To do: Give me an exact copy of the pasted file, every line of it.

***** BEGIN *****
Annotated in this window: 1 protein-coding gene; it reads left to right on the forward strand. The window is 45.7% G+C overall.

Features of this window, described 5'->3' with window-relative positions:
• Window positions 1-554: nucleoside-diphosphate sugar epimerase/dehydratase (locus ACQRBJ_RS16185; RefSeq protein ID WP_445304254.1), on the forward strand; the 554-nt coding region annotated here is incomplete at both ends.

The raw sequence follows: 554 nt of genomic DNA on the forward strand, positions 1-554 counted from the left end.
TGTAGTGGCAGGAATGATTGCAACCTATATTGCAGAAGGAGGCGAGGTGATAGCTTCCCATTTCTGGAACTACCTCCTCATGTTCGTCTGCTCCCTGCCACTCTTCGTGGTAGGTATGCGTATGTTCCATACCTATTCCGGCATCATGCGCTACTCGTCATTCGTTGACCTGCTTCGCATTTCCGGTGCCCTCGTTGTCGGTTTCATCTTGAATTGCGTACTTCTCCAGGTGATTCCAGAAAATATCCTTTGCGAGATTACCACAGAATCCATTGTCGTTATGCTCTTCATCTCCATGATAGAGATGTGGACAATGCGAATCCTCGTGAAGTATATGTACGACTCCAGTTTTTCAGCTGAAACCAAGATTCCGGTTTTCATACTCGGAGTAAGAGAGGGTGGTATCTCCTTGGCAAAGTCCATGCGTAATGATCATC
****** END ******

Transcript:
Annotated in this window: 1 protein-coding gene; it reads left to right on the forward strand. The window is 45.7% G+C overall.

Features of this window, described 5'->3' with window-relative positions:
• Window positions 1-554: nucleoside-diphosphate sugar epimerase/dehydratase (locus ACQRBJ_RS16185; RefSeq protein ID WP_445304254.1), on the forward strand; the 554-nt coding region annotated here is incomplete at both ends.

The raw sequence follows: 554 nt of genomic DNA on the forward strand, positions 1-554 counted from the left end.
TGTAGTGGCAGGAATGATTGCAACCTATATTGCAGAAGGAGGCGAGGTGATAGCTTCCCATTTCTGGAACTACCTCCTCATGTTCGTCTGCTCCCTGCCACTCTTCGTGGTAGGTATGCGTATGTTCCATACCTATTCCGGCATCATGCGCTACTCGTCATTCGTTGACCTGCTTCGCATTTCCGGTGCCCTCGTTGTCGGTTTCATCTTGAATTGCGTACTTCTCCAGGTGATTCCAGAAAATATCCTTTGCGAGATTACCACAGAATCCATTGTCGTTATGCTCTTCATCTCCATGATAGAGATGTGGACAATGCGAATCCTCGTGAAGTATATGTACGACTCCAGTTTTTCAGCTGAAACCAAGATTCCGGTTTTCATACTCGGAGTAAGAGAGGGTGGTATCTCCTTGGCAAAGTCCATGCGTAATGATCATC